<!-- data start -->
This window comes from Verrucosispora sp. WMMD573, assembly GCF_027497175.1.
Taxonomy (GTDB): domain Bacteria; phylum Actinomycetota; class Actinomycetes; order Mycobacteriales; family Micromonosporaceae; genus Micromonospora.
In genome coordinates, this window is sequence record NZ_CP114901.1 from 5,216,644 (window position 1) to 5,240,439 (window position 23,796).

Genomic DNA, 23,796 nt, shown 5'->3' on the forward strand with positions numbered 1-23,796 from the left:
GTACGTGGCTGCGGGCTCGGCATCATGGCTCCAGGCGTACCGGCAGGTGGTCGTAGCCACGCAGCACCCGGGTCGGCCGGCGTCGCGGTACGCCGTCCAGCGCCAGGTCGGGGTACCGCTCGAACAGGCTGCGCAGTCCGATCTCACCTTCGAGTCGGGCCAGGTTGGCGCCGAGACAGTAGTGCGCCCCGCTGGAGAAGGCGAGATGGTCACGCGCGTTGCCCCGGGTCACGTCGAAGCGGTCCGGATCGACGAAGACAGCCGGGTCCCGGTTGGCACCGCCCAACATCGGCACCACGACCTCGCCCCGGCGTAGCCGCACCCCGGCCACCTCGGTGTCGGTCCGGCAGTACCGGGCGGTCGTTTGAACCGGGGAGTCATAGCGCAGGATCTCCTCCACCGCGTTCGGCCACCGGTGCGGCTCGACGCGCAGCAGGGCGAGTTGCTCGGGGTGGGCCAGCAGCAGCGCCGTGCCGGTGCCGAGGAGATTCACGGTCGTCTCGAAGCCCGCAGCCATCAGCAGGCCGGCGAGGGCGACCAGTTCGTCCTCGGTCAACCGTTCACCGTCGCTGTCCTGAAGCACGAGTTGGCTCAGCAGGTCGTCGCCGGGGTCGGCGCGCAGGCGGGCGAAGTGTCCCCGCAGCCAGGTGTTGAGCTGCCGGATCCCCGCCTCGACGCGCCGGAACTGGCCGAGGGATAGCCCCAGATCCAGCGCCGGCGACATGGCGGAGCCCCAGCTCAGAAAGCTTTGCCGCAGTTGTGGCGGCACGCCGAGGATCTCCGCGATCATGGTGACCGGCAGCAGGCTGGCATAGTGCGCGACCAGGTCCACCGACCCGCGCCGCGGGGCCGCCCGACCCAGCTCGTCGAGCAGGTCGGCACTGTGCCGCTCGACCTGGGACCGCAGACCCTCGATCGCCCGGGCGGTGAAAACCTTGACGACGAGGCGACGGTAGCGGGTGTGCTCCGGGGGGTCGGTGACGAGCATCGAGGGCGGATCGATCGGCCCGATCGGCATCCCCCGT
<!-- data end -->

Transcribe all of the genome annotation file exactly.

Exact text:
This window comes from Verrucosispora sp. WMMD573, assembly GCF_027497175.1.
Taxonomy (GTDB): domain Bacteria; phylum Actinomycetota; class Actinomycetes; order Mycobacteriales; family Micromonosporaceae; genus Micromonospora.
In genome coordinates, this window is sequence record NZ_CP114901.1 from 5,216,644 (window position 1) to 5,240,439 (window position 23,796).

Genomic DNA, 23,796 nt, shown 5'->3' on the forward strand with positions numbered 1-23,796 from the left:
GTACGTGGCTGCGGGCTCGGCATCATGGCTCCAGGCGTACCGGCAGGTGGTCGTAGCCACGCAGCACCCGGGTCGGCCGGCGTCGCGGTACGCCGTCCAGCGCCAGGTCGGGGTACCGCTCGAACAGGCTGCGCAGTCCGATCTCACCTTCGAGTCGGGCCAGGTTGGCGCCGAGACAGTAGTGCGCCCCGCTGGAGAAGGCGAGATGGTCACGCGCGTTGCCCCGGGTCACGTCGAAGCGGTCCGGATCGACGAAGACAGCCGGGTCCCGGTTGGCACCGCCCAACATCGGCACCACGACCTCGCCCCGGCGTAGCCGCACCCCGGCCACCTCGGTGTCGGTCCGGCAGTACCGGGCGGTCGTTTGAACCGGGGAGTCATAGCGCAGGATCTCCTCCACCGCGTTCGGCCACCGGTGCGGCTCGACGCGCAGCAGGGCGAGTTGCTCGGGGTGGGCCAGCAGCAGCGCCGTGCCGGTGCCGAGGAGATTCACGGTCGTCTCGAAGCCCGCAGCCATCAGCAGGCCGGCGAGGGCGACCAGTTCGTCCTCGGTCAACCGTTCACCGTCGCTGTCCTGAAGCACGAGTTGGCTCAGCAGGTCGTCGCCGGGGTCGGCGCGCAGGCGGGCGAAGTGTCCCCGCAGCCAGGTGTTGAGCTGCCGGATCCCCGCCTCGACGCGCCGGAACTGGCCGAGGGATAGCCCCAGATCCAGCGCCGGCGACATGGCGGAGCCCCAGCTCAGAAAGCTTTGCCGCAGTTGTGGCGGCACGCCGAGGATCTCCGCGATCATGGTGACCGGCAGCAGGCTGGCATAGTGCGCGACCAGGTCCACCGACCCGCGCCGCGGGGCCGCCCGACCCAGCTCGTCGAGCAGGTCGGCACTGTGCCGCTCGACCTGGGACCGCAGACCCTCGATCGCCCGGGCGGTGAAAACCTTGACGACGAGGCGACGGTAGCGGGTGTGCTCCGGGGGGTCGGTGACGAGCATCGAGGGCGGATCGATCGGCCCGATCGGCATCCCCCGT